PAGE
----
Due to its acknowledged potential, archaeogenetics is broadly applied to study ancient civilizations, demographic histories and migration events. Markedly, advances in high-throughput genotyping technology have highlighted how the present-day genetic variation of human populations is the outcome of past population movements. In prehistoric times, the Mediterranean area experienced three significant migration waves whose legacy is retrieved in the mitochondrial pool of modern and ancient populations: the Paleolithic hunter-gatherers who survived and re-expanded from glacial refuges, the Neolithic farming societies that moved from the East, and the herders from the Pontic-Caspian steppes inaugurating the Bronze Age1,2,3,4,5,6,7,8,9,10,11,12,13.

In this scenario, the Italian Peninsula played a pivotal role in human migrations around the Mediterranean Sea, as testified by the higher degree of its current genomic variability compared with other European populations14,15,16,17,18,19. This complexity is the result of multifaceted inputs that shaped its gene pool since the Upper Paleolithic. Inferring the contributions of each process is further complicated by similar (or partially overlapping) dispersal patterns from, to and even within the Italian Peninsula, often separated by short time frames. It is generally agreed that the ancestral contribution came from the ancient Italic peoples, among which Latins (also called pre-Romans) achieved a dominant position establishing Roman civilization; whereas the invasions after the fall of the Roman Empire did not significantly alter the peninsular gene pool18,19.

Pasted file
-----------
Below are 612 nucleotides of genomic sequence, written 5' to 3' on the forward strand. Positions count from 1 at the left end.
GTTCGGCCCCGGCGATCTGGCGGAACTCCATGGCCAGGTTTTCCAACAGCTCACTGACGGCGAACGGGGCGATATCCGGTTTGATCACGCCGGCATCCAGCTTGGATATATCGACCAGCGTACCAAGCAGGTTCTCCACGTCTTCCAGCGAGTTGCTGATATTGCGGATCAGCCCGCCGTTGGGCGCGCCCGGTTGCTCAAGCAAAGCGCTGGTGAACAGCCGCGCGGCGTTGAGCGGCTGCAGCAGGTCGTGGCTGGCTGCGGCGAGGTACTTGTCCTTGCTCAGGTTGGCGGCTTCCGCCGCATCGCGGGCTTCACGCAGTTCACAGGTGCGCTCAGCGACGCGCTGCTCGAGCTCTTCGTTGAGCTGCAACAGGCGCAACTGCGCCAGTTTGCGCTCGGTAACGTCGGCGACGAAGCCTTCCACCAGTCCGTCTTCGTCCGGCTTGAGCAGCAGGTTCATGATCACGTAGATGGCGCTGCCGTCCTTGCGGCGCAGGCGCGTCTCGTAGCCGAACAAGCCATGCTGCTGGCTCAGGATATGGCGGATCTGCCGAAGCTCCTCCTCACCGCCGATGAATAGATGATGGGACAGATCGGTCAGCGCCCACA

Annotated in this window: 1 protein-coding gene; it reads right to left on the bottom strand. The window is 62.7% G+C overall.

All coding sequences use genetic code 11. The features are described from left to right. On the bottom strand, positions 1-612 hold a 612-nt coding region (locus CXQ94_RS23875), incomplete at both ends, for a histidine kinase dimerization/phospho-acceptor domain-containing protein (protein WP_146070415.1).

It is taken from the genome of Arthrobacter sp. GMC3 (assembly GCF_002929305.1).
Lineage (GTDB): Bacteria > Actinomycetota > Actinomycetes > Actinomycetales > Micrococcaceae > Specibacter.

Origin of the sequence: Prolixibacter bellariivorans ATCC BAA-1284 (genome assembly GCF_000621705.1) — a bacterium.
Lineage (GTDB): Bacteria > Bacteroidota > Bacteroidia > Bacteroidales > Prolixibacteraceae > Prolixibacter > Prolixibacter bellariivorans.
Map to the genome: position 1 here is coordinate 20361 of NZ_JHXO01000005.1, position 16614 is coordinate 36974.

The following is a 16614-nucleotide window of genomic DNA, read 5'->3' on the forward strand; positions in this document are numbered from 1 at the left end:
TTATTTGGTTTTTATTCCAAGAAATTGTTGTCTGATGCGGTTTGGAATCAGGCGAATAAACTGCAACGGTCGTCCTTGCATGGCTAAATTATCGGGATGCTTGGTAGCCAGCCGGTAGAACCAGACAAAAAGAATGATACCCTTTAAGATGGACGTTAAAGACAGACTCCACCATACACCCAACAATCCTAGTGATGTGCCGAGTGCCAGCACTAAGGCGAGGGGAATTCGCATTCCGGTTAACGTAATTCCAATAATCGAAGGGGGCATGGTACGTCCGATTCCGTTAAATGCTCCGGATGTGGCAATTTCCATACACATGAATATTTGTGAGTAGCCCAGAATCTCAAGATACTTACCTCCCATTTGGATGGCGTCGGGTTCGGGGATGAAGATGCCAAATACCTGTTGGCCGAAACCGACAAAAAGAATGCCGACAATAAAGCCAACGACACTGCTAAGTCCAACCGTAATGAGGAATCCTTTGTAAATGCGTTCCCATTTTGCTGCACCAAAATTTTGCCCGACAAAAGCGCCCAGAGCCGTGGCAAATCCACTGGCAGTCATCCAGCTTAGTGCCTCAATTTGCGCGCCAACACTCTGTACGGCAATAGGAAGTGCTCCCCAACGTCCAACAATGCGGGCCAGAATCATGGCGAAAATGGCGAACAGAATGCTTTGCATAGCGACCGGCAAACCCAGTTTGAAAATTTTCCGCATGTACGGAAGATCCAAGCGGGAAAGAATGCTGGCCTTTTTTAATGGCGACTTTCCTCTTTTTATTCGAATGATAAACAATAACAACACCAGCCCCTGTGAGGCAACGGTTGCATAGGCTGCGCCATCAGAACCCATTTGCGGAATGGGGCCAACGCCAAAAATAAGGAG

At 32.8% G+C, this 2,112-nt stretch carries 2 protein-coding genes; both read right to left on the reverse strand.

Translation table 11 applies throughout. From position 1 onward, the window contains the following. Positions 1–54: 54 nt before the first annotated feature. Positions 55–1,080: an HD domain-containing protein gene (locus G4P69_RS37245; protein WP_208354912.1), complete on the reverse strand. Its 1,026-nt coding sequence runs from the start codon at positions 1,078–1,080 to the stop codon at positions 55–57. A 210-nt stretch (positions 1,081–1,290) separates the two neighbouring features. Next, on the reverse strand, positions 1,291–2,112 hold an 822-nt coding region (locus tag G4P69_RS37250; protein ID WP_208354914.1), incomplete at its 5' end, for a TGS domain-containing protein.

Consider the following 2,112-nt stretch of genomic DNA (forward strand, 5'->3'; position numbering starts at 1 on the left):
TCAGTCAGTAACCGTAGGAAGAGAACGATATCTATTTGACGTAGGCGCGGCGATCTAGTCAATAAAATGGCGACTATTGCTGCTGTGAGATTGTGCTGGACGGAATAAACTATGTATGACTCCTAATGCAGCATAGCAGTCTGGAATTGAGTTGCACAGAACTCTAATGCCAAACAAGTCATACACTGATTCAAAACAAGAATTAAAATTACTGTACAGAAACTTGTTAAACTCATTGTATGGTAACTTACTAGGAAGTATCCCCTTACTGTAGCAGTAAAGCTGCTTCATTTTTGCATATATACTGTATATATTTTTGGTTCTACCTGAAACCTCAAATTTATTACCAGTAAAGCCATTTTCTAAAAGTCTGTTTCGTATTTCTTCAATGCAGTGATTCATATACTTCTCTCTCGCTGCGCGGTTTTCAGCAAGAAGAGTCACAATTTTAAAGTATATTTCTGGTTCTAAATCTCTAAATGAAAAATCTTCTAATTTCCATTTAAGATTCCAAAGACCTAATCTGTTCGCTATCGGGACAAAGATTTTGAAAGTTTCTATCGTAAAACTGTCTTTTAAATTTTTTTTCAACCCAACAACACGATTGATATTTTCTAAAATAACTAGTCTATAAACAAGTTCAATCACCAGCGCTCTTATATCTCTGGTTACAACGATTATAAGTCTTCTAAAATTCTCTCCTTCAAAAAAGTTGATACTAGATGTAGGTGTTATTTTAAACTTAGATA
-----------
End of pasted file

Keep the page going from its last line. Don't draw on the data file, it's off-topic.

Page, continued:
Concerning the phylogeography of Italy, it is difficult to identify a clear genetic pattern able to discriminate southern, northern and central populations in spite of several attempts based on autosomal and uniparental markers19,20,21,22,23,24. Southern populations were mostly influenced by Greek and Arab colonizations, Northern Italians might reflect admixture with French and German-speaking populations, while Central Italy occupies its own intermediate position creating a continuous cline of variation across the peninsula (with Sardinians as outliers)13,19,25,26,27,28,29. Most of these studies were performed on a large geographic scale producing low-definition results and mainly focusing on modern populations. As for microgeographic studies on Central Italy, only Etruscans (in Tuscany) and Picentes (in Marche) were the target of specific analyses that highlighted their genetic affinity with the current inhabitants30,31,32,33,34,35,36,37. However, Umbria, another crucial region in Central Italy, is still unexplored. The name derives from the ancient Umbrians (or Umbri), traditionally considered an indigenous and very old population38. In the first century Common Era (CE) Pliny the Elder stated: “The population of Umbria is considered the oldest of Italy, and it is believed that the Umbrians had been called Ombrikòi by the Greeks because they survived the rains when the earth was flooded” (Pliny the Elder, Naturalis Historia, III, 112). Nevertheless, the origin and ethnic affinities of the Umbrians are still in some degree a matter of dispute.